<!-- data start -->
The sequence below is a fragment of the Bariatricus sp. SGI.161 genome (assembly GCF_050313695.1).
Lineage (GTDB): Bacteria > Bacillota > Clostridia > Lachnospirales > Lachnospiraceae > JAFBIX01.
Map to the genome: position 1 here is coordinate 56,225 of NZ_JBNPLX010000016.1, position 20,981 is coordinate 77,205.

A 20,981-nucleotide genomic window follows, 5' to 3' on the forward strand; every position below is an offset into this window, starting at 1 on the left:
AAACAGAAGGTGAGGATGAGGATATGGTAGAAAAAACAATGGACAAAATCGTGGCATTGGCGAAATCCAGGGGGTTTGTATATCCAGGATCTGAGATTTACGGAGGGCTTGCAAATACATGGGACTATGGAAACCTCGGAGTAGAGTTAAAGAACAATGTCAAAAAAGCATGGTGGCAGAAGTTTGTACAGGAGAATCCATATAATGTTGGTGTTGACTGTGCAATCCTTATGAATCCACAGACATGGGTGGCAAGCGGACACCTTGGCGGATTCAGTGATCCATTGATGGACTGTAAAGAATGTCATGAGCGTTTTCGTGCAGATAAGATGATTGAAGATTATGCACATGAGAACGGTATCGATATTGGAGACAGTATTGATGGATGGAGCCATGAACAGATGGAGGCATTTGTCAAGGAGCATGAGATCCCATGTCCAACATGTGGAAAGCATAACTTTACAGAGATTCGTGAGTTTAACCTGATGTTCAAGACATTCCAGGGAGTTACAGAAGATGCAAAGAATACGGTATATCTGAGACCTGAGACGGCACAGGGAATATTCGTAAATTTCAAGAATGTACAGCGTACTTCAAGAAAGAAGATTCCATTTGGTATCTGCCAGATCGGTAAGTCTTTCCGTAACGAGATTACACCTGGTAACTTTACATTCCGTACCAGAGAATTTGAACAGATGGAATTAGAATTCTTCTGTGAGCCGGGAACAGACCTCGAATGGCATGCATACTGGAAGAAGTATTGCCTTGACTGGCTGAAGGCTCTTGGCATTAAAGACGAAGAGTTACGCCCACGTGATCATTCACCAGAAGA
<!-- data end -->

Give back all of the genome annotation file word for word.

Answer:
The sequence below is a fragment of the Bariatricus sp. SGI.161 genome (assembly GCF_050313695.1).
Lineage (GTDB): Bacteria > Bacillota > Clostridia > Lachnospirales > Lachnospiraceae > JAFBIX01.
Map to the genome: position 1 here is coordinate 56,225 of NZ_JBNPLX010000016.1, position 20,981 is coordinate 77,205.

A 20,981-nucleotide genomic window follows, 5' to 3' on the forward strand; every position below is an offset into this window, starting at 1 on the left:
AAACAGAAGGTGAGGATGAGGATATGGTAGAAAAAACAATGGACAAAATCGTGGCATTGGCGAAATCCAGGGGGTTTGTATATCCAGGATCTGAGATTTACGGAGGGCTTGCAAATACATGGGACTATGGAAACCTCGGAGTAGAGTTAAAGAACAATGTCAAAAAAGCATGGTGGCAGAAGTTTGTACAGGAGAATCCATATAATGTTGGTGTTGACTGTGCAATCCTTATGAATCCACAGACATGGGTGGCAAGCGGACACCTTGGCGGATTCAGTGATCCATTGATGGACTGTAAAGAATGTCATGAGCGTTTTCGTGCAGATAAGATGATTGAAGATTATGCACATGAGAACGGTATCGATATTGGAGACAGTATTGATGGATGGAGCCATGAACAGATGGAGGCATTTGTCAAGGAGCATGAGATCCCATGTCCAACATGTGGAAAGCATAACTTTACAGAGATTCGTGAGTTTAACCTGATGTTCAAGACATTCCAGGGAGTTACAGAAGATGCAAAGAATACGGTATATCTGAGACCTGAGACGGCACAGGGAATATTCGTAAATTTCAAGAATGTACAGCGTACTTCAAGAAAGAAGATTCCATTTGGTATCTGCCAGATCGGTAAGTCTTTCCGTAACGAGATTACACCTGGTAACTTTACATTCCGTACCAGAGAATTTGAACAGATGGAATTAGAATTCTTCTGTGAGCCGGGAACAGACCTCGAATGGCATGCATACTGGAAGAAGTATTGCCTTGACTGGCTGAAGGCTCTTGGCATTAAAGACGAAGAGTTACGCCCACGTGATCATTCACCAGAAGA